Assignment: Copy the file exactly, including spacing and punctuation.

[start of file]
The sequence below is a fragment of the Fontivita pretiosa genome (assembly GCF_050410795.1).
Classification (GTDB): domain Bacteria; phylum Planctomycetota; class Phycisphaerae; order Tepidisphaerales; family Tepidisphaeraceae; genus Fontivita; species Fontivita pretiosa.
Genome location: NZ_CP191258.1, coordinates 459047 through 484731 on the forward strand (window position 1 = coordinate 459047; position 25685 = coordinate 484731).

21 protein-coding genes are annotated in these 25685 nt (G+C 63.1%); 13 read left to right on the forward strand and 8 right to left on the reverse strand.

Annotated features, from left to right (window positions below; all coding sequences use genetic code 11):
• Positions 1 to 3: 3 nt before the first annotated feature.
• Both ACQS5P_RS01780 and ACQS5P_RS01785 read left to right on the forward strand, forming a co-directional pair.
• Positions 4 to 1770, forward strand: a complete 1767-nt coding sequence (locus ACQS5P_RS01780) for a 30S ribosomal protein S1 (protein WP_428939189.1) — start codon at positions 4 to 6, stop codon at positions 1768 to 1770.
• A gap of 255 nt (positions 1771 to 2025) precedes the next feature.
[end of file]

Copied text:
The sequence below is a fragment of the Fontivita pretiosa genome (assembly GCF_050410795.1).
Classification (GTDB): domain Bacteria; phylum Planctomycetota; class Phycisphaerae; order Tepidisphaerales; family Tepidisphaeraceae; genus Fontivita; species Fontivita pretiosa.
Genome location: NZ_CP191258.1, coordinates 459047 through 484731 on the forward strand (window position 1 = coordinate 459047; position 25685 = coordinate 484731).

21 protein-coding genes are annotated in these 25685 nt (G+C 63.1%); 13 read left to right on the forward strand and 8 right to left on the reverse strand.

Annotated features, from left to right (window positions below; all coding sequences use genetic code 11):
• Positions 1 to 3: 3 nt before the first annotated feature.
• Both ACQS5P_RS01780 and ACQS5P_RS01785 read left to right on the forward strand, forming a co-directional pair.
• Positions 4 to 1770, forward strand: a complete 1767-nt coding sequence (locus ACQS5P_RS01780) for a 30S ribosomal protein S1 (protein WP_428939189.1) — start codon at positions 4 to 6, stop codon at positions 1768 to 1770.
• A gap of 255 nt (positions 1771 to 2025) precedes the next feature.